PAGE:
• ExodusC - Monday, July 19, 2010 - link

    I should have stated I don't necessarily agree with neothe0ne. I replied to his comment as it was related to the Envy 14. I have to agree with you, actually, that NVIDIA has dominance with their mobile parts. From what I understand, AMD is gaining ground, in that market segment though, are they not?

    I mainly wanted to question the Envy 14 getting hot-- from everything I've read, it really doesn't get that hot (maybe in a lap, if the vents are covered? I figure anyone using the dGPU will be gaming, and therefore plugged into an outlet and on a desk).

    Most importantly, Vivek, is AnandTech planning a review? Last I heard it was hard to get a review unit, but I'm really curious if AT has heard anything from HP about it. The Envy 14 seems to be gaining a lot of popularity as a MBP-alternative, as many people have an anti-Apple stigma.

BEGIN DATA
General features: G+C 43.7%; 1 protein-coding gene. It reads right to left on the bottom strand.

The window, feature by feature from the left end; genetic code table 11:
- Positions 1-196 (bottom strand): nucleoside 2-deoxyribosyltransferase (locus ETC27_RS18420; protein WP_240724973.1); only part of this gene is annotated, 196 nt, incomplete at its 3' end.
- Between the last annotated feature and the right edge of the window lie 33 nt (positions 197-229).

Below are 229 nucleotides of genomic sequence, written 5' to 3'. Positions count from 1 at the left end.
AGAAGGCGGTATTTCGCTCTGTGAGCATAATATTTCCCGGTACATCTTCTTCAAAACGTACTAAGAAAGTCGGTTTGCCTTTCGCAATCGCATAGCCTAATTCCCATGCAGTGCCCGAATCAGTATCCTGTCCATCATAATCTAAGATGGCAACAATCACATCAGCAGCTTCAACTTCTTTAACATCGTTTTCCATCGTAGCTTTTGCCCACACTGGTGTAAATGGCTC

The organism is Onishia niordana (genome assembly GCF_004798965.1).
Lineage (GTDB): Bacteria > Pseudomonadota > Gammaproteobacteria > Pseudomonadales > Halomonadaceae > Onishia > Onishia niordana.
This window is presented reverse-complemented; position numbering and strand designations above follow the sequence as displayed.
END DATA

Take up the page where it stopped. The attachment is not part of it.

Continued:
• ExodusC - Monday, July 19, 2010 - link

    Oh, and one last thing, the Envy 14's battery may be sealed in, but it's easily removable by flipping a simple switch. I know it's a minor thing, but when I read the article, it seemed to suggest the battery was non-removable, like the MBP.

  • ExodusC - Monday, July 19, 2010 - link

    Well, after a second look some users report it getting hot, others say it doesn't get hot. I guess it depends what kind of load it's under.
  • Visual - Monday, July 19, 2010 - link

    The HP tm2 uses ATI 4550, and it being a tablet convertible has better portability than any of the ones included in this "guide", while not being far in performance too. I'm actually surprised it was not mentioned.